What's left of tropical storm Andrea is soaking the Maritime provinces, leaving thousands of power customers without electricity.
The Canadian Hurricane Centre said the storm is responsible for dumping at least 60 millimetres of rain on many areas.
Meteorologist Doug Mercer said more than 90 millimetres fell on New Brunswick's Grand Manan Island.
Mercer saidAndrea is expected to move across Newfoundland on Sunday, soaking southern parts of the island with about 50 millimetres of rain.
At one point, more than 4,000 customers were without power in western Nova Scotia and parts of New Brunswick, mostly in the Fredericton and Rothesay areas.
Kathleen Duguay, a spokeswoman for NB Power, says the storm has damaged some power lines, but crews are working to get customers back online as soon as possible.
Heavy downpours created slick roads and poor visibility for drivers.
Nova Scotia RCMP spokesman Scott Warnica said police had a busy day with crashes, particularly on the 100 series highways.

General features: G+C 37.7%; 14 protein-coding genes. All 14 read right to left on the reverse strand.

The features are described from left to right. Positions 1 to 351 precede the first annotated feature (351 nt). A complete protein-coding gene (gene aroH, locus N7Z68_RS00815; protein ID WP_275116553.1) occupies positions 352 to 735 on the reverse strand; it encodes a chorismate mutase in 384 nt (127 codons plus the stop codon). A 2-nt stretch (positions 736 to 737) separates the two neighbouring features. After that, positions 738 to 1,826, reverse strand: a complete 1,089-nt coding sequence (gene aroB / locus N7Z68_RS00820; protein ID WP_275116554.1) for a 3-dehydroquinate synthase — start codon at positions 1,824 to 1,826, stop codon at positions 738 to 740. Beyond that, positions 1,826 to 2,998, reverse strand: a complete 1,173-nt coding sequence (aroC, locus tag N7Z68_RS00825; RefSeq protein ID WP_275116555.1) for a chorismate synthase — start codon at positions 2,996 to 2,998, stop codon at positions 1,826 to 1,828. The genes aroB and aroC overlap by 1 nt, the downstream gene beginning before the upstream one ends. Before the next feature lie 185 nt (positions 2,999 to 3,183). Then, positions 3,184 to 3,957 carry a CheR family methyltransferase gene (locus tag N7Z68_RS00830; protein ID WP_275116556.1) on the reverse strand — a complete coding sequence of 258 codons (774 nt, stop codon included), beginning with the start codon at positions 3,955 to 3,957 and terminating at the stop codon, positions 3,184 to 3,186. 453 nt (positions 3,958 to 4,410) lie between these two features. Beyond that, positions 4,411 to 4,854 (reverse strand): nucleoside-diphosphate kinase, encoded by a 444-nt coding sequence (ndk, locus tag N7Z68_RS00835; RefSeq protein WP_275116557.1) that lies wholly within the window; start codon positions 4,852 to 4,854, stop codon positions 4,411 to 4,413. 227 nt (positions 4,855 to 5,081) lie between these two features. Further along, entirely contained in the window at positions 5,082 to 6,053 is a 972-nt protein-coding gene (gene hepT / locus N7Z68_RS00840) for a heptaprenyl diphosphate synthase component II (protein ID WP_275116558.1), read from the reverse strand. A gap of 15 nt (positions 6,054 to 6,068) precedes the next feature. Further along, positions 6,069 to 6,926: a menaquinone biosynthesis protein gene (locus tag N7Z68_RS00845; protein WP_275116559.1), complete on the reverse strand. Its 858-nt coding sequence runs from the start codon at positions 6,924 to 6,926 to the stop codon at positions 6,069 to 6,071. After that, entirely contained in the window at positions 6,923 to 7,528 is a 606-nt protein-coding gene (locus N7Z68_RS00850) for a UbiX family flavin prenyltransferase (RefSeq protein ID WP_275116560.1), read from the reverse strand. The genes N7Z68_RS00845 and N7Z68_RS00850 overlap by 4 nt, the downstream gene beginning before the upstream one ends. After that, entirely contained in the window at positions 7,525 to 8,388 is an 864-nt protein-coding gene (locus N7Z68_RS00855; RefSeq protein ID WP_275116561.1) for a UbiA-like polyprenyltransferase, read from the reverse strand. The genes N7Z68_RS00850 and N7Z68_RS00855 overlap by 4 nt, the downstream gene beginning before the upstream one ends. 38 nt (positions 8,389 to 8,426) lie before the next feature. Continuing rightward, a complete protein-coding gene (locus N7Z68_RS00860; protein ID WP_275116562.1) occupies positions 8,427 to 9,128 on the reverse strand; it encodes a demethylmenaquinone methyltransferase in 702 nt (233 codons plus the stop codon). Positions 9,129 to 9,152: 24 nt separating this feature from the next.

"Drivers are obviously driving too quickly for the conditions. They are hydroplaning and either running into other vehicles or running off the road," he said.
Warnica said there have so far been no serious injuries.
The Confederation Bridge was restricting high-sided vehicles from crossing until the high winds died down. It has since reopened.
The U.S. National Hurricane Center said in a statement released Friday evening that Andrea had become a post-tropical storm. It has hammered Florida with rain, heavy winds and tornadoes as it moved toward the coast of Georgia and the Carolinas.
Officials in South Carolina said there were no reports of injuries or significant damage.